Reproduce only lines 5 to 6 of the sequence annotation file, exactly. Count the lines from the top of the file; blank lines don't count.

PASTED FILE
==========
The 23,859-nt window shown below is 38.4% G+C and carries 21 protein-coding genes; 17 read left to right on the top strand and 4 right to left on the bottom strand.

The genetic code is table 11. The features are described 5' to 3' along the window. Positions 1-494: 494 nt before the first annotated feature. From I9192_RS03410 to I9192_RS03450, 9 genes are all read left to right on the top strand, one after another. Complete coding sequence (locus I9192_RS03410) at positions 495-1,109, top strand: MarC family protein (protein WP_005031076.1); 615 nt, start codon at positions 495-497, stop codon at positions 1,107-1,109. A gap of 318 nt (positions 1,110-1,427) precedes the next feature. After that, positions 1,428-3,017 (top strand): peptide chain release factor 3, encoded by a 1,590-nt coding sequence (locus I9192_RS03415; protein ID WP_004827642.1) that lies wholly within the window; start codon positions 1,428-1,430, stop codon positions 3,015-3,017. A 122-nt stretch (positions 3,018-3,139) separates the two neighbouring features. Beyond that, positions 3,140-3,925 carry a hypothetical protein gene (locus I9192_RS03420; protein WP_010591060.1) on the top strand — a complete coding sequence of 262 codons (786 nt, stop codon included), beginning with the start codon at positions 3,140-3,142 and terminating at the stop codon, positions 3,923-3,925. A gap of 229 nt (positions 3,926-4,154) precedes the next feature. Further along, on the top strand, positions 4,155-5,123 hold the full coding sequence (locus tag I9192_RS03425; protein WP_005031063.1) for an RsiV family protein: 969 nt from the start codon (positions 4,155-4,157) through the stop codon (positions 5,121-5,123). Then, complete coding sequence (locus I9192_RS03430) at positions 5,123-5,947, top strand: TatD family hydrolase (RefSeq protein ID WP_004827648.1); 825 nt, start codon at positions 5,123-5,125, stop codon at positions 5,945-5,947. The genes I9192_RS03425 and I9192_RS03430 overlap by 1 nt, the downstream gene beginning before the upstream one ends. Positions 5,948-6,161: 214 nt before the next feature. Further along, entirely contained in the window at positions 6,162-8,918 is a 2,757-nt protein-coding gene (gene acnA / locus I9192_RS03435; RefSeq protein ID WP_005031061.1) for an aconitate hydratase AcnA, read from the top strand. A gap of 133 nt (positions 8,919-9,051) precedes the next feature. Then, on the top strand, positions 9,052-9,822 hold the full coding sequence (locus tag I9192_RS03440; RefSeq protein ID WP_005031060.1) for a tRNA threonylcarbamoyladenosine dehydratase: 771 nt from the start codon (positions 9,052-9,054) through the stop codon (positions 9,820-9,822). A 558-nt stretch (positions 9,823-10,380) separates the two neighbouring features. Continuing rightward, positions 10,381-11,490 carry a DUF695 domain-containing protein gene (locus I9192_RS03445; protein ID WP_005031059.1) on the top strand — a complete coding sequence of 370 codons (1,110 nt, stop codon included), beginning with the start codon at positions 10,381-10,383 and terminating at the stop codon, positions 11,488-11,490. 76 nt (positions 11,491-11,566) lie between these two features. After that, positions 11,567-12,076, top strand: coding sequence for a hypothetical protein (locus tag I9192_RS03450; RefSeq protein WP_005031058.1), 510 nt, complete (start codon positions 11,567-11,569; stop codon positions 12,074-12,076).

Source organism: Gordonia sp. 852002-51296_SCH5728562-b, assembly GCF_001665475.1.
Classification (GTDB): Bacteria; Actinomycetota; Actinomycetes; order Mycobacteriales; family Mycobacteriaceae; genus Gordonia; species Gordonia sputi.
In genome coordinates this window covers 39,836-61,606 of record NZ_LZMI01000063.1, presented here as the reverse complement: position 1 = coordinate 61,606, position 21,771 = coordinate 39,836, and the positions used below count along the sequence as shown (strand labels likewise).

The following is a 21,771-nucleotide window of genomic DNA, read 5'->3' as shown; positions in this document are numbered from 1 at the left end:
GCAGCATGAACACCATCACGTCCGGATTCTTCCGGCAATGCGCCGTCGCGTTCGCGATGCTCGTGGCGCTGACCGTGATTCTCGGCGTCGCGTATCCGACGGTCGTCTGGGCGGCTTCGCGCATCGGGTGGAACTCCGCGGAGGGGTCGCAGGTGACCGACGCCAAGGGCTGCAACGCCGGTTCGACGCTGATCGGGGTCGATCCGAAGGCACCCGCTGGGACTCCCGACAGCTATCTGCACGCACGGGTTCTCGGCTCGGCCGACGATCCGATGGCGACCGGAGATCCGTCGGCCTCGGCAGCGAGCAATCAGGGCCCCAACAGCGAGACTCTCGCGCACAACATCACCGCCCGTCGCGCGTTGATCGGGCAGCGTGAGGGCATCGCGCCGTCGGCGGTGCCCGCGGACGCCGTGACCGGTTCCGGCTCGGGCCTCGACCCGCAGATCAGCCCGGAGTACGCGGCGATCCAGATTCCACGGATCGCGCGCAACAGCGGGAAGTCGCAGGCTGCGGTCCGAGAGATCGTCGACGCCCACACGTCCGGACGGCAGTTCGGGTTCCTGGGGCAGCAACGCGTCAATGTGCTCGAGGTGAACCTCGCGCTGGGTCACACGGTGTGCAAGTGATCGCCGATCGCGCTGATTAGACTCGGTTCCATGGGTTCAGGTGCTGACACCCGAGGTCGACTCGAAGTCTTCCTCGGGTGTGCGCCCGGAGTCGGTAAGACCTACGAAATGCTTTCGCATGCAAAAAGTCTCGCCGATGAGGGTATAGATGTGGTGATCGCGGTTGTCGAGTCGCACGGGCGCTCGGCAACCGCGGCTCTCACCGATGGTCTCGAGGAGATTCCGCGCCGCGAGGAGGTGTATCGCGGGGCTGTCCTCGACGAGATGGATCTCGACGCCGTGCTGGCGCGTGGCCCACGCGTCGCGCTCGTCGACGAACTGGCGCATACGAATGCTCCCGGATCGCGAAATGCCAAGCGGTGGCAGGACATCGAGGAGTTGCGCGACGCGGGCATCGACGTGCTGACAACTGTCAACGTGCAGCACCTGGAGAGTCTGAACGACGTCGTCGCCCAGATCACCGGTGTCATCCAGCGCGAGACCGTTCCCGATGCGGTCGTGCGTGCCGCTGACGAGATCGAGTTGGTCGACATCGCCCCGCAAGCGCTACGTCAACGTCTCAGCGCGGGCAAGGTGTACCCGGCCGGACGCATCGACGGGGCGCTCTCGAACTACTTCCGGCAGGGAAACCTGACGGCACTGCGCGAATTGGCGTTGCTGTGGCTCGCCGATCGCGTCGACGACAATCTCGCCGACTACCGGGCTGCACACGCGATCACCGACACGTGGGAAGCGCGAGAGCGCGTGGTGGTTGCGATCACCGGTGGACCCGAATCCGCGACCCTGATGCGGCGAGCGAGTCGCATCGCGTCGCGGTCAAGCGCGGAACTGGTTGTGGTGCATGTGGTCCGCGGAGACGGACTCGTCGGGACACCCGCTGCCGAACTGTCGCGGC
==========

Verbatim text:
In genome coordinates this window covers 39,836-61,606 of record NZ_LZMI01000063.1, presented here as the reverse complement: position 1 = coordinate 61,606, position 21,771 = coordinate 39,836, and the positions used below count along the sequence as shown (strand labels likewise).

The following is a 21,771-nucleotide window of genomic DNA, read 5'->3' as shown; positions in this document are numbered from 1 at the left end: